The Law Reform Process
The law reform process generally follows set steps:
Reference to Commission
The Commission receives a reference either from the Attorney-General, Prime Minister or Cabinet. The terms of the Reference set out the scope of the review. The Commission works within the boundaries set by this framework, but may also advise on related issues not specifically identified in the Reference.
The Commission carries out research on all issues identified in the Reference to prepare an Issues Paper. Further research and analysis is carried out to prepare the Final Report. This often requires examination of the laws and practices of Samoa and comparison with other jurisdictions.
The Commission identifies all groups and individuals that may be interested and ultimately affected by any change to the law. It invites consultation with these people to hear their views about the law, and how it could be improved or changed. Experts may also be consulted about a particular issue.
The consultations may take place in a central location to allow all members of the public to attend, or where the affected area or people are more remotely located, the Commission’s representatives may go to those locations.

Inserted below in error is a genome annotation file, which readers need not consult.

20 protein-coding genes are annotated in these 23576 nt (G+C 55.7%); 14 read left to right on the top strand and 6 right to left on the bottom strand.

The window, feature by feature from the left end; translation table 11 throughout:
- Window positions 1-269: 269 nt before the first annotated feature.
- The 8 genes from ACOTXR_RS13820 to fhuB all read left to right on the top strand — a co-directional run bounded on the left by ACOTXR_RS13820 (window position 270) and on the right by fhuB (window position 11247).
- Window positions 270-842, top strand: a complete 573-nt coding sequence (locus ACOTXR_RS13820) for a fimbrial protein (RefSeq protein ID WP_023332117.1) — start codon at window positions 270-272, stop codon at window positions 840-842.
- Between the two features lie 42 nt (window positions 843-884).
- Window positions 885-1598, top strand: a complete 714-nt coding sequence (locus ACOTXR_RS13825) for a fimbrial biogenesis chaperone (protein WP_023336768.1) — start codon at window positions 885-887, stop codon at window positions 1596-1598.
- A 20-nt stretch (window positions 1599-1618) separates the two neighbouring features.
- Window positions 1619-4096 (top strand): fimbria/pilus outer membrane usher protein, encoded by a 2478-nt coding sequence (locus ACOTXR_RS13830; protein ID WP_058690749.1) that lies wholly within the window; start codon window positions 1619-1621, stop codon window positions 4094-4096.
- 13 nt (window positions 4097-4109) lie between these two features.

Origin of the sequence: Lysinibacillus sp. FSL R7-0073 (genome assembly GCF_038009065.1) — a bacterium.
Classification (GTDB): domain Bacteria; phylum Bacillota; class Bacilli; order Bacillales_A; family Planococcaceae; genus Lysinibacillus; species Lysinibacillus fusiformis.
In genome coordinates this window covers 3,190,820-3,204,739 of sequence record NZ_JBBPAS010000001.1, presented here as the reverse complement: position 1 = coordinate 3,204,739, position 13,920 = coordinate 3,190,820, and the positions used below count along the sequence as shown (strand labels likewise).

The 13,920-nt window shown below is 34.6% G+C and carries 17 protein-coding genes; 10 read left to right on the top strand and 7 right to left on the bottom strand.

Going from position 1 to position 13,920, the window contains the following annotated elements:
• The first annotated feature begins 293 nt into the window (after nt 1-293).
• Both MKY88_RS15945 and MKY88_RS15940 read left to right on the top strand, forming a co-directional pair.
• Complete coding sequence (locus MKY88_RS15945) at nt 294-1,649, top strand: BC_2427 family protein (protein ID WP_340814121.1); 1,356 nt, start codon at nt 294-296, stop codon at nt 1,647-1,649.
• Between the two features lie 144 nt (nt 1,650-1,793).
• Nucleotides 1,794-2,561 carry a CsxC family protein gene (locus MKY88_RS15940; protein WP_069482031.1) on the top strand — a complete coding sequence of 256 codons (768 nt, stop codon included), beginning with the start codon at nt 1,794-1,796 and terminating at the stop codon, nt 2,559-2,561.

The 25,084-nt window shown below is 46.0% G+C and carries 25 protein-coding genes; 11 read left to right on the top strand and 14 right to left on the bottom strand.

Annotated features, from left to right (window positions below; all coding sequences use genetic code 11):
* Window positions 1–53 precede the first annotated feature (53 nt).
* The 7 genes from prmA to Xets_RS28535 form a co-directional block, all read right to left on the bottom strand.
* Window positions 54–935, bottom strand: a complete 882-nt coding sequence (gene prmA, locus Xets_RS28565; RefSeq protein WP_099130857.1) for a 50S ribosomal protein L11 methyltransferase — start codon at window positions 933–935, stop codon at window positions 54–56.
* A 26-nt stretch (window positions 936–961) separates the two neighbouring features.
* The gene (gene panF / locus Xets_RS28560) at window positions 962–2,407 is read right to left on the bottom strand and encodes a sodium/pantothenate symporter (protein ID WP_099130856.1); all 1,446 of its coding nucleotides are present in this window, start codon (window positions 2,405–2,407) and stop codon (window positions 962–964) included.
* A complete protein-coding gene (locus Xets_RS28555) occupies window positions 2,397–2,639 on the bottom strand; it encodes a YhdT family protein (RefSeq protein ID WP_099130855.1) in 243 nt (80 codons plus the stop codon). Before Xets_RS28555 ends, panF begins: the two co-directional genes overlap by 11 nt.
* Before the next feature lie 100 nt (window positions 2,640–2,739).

As part of its consultation process, the Commission calls for submissions on the issues identified in the Issues Paper. All submissions are considered by the Commission.
Submissions can be made via the website, email, post, personal delivery at the office of the Commission or at consultation meetings.
The Commission prepares and publishes an Issues Paper, which usually highlights problems and includes a series of questions about the main issues under consideration. Sometimes options will be included in these papers and further submissions will be invited from all affected people and groups. The Issues Paper is intended to stimulate discussion and to encourage interested persons to provide feedback, so that their views can be considered by the Commission before recommendations for reform are made.
Final Report with Recommendations
The Commission prepares and publishes a Final Report following its extensive research and consultations. Final Reports include recommendations as to proposed reform.
The Final Report must be tabled in Parliament.
Ultimately, Parliament decides whether there is to be any change to the law.